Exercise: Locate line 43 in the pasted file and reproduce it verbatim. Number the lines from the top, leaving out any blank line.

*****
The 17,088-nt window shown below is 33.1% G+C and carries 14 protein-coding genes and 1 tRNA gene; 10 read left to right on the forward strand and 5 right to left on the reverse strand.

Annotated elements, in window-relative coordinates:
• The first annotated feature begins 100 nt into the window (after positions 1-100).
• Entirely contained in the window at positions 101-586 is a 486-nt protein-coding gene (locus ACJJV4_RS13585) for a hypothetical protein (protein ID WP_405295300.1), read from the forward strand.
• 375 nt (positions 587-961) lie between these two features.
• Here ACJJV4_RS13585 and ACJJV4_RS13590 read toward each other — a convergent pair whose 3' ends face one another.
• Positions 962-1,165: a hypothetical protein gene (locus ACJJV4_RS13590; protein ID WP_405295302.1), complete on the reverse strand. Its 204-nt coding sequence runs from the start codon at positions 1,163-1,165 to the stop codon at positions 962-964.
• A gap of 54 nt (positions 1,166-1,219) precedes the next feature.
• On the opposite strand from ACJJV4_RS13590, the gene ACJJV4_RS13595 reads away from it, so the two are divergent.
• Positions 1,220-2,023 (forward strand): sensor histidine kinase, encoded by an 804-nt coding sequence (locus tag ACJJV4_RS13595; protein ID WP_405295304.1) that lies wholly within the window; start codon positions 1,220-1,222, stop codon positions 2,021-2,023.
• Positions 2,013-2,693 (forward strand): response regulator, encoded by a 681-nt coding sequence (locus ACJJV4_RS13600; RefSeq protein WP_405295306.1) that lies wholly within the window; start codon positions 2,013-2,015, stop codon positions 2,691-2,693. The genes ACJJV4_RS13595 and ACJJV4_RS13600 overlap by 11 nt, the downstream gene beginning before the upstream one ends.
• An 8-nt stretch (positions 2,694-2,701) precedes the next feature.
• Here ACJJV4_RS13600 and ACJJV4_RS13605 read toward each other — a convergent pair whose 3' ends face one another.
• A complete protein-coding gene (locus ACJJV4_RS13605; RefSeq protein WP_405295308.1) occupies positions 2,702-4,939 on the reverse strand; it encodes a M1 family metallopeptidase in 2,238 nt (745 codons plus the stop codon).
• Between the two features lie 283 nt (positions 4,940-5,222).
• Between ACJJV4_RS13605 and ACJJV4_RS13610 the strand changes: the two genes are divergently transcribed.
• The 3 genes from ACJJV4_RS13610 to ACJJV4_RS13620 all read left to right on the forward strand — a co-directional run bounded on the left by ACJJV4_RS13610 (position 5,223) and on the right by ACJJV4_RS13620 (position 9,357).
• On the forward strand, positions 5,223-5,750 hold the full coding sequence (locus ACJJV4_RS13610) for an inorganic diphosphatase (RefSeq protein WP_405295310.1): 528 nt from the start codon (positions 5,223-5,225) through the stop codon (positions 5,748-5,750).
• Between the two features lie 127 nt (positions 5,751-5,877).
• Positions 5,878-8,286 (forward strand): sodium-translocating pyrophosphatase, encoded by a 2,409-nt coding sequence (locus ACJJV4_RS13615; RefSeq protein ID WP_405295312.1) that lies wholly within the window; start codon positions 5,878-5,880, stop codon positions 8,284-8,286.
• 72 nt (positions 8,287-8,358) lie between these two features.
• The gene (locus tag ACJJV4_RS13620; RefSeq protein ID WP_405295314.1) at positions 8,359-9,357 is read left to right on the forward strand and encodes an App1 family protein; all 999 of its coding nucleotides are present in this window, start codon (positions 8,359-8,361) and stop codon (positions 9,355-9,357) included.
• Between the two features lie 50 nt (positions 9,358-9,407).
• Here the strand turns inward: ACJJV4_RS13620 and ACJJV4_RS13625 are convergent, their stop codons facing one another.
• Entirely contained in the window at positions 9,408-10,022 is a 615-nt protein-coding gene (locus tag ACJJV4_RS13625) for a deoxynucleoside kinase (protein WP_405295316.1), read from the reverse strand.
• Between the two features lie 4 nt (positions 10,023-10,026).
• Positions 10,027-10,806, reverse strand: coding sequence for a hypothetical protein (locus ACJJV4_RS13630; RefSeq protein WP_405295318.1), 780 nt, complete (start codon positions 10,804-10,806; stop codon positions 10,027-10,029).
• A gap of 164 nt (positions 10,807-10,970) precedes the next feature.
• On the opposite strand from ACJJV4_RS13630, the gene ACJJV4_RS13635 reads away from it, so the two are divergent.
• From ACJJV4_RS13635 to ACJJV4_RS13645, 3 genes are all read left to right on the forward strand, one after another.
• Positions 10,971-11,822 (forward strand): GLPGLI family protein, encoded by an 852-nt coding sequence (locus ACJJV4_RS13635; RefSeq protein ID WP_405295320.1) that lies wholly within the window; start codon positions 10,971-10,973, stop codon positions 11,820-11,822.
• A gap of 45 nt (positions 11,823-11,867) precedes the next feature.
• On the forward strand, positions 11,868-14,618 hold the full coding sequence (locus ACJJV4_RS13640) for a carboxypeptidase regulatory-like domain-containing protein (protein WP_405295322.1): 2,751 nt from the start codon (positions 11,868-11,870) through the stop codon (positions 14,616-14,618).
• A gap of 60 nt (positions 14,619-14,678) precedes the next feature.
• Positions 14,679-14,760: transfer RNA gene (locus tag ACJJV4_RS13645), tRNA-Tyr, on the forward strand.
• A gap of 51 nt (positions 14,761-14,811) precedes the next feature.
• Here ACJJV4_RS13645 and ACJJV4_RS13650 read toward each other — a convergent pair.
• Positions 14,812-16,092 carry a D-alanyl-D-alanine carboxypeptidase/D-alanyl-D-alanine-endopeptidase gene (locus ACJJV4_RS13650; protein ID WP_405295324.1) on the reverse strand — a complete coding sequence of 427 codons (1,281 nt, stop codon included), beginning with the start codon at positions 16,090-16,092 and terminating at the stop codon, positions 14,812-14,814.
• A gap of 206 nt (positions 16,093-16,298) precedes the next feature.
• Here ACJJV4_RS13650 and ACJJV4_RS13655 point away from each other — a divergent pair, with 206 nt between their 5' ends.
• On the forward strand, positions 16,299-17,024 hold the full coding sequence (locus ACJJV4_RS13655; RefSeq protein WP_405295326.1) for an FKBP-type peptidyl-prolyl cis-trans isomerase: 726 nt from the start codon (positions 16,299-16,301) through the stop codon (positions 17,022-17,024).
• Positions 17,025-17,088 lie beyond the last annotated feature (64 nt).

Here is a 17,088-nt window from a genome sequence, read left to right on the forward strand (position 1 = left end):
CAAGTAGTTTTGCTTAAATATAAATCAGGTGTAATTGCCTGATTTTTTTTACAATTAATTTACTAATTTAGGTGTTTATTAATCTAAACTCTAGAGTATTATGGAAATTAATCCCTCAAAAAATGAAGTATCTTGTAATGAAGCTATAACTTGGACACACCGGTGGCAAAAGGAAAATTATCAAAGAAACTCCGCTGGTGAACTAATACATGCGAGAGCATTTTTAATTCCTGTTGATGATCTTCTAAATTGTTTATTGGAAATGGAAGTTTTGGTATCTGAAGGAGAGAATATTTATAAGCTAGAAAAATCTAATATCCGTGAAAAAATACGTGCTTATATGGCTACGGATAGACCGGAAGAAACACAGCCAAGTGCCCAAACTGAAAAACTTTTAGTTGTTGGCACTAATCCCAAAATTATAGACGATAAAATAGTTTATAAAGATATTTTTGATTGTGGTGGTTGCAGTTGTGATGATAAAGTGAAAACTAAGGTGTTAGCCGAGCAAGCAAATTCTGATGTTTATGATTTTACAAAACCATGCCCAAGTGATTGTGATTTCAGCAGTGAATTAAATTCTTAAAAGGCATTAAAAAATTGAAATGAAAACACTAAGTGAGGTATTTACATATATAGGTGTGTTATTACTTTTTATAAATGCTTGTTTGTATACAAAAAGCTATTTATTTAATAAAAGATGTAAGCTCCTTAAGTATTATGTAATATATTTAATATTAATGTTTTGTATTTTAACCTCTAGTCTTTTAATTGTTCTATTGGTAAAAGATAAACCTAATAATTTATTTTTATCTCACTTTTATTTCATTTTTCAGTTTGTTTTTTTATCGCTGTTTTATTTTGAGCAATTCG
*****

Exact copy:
Here is a 17,088-nt window from a genome sequence, read left to right on the forward strand (position 1 = left end):